Seifa hissed like the roar of wild flames the time Brage’s hut had burned. Ci’erra smiled at her little fire sprite.
“If I’d been able to control fire then, I could have saved Brage’s house.” Seifa pawed at her arm. “I was too young then, you know that. You were the first flame I called.”
Ci’erra gritted her teeth, focusing her memory only on the amazement she’d felt when Seifa appeared out of the screaming anger she’d hurled into the wind alone. For three months, Seifa had been her companion whenever she could sneak away from the village.
“When I grow up, I’ll be a strong Fire Elemental and I won’t hide you. No one in the village will dare threaten to send me away to Solaire and you’ll live in my stone house… though maybe we’ll live further inland so the ocean doesn’t bother you.”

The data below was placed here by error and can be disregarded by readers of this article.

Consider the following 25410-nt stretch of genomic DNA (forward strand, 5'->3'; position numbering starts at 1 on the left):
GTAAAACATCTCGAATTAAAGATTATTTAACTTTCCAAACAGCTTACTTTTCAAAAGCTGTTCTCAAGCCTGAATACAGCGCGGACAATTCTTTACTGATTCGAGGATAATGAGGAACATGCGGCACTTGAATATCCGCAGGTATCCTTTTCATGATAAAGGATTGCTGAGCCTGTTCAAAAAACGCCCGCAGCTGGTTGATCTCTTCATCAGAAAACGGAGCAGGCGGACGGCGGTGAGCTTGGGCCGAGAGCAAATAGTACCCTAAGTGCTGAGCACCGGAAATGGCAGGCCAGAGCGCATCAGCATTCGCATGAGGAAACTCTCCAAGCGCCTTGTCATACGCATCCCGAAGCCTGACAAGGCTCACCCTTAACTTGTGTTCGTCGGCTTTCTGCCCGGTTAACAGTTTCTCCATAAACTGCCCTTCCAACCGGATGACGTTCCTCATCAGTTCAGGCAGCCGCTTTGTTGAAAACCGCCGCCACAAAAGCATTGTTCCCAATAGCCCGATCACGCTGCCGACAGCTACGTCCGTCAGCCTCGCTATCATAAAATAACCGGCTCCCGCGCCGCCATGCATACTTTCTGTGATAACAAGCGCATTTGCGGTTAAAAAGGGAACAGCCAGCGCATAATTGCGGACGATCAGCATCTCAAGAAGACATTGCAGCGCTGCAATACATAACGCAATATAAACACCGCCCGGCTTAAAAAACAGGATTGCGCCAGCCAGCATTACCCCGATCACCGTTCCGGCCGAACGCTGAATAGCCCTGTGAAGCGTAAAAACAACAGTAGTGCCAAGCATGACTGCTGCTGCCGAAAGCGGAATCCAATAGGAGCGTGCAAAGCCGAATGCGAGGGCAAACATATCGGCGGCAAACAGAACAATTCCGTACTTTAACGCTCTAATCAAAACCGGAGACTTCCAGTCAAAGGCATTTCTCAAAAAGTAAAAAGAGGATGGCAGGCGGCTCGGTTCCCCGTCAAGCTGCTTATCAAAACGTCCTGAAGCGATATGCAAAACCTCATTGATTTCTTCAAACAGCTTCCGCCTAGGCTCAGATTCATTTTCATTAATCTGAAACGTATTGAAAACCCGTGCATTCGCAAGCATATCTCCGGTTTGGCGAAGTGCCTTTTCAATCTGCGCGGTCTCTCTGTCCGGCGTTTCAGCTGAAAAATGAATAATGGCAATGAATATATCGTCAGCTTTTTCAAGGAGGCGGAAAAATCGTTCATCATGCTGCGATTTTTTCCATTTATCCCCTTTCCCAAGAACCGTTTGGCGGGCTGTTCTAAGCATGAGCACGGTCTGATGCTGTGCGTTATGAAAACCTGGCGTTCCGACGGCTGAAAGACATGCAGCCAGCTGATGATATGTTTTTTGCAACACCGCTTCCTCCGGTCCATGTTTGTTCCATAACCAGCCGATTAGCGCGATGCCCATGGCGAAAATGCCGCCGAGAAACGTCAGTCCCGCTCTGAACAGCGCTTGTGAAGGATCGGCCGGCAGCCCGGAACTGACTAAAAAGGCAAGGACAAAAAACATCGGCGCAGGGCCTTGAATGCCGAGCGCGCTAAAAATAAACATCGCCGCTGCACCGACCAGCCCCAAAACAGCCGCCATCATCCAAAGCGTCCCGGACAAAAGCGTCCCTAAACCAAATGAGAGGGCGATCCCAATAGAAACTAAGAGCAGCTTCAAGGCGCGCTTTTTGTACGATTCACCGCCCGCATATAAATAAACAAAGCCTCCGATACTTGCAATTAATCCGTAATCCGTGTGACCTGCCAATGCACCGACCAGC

As the day grew darker and wetter, Ci’erra and Seifa struggled to begin her first stone hut, rolling the largest stone she could move, which were almost as high as her knee, into a nook between two of the larger boulders that looked like a giant’s head and shoulder. She filled the cracks with moss and mud, but there was little she could do to make a roof. None of rocks she could lift were flat and Ci’erra refused to cut the twiggy branches from the little trees.
As the drizzly mist became rain, Seifa cowered under the tiny lip of the great boulders, whimpering hisses. Tears borne of frustration and an ache she couldn’t name made her snap at him. “Fine, go back. It is your real home anyway.”
Seifa sprang from his hiding place to her, leaving behind a vapor trail of steam. Cheek pressed against his flaming form, Ci’erra hugged her only friend. “I wish I could take you back with me now. I would if I could. Soon… I promise I’ll find a way for us to be together all the time soon.”
It was so hard, to let him fade into the damp air. Every time Seifa returned to where it was she summoned him from, Ci’erra feared it was the last time she’d see him. Maybe tomorrow she would wake up and not be a Fire Elemental again, just like she hadn’t been before the day she called him the first time. Or maybe he’d have found a less wet place to go and just wouldn’t come?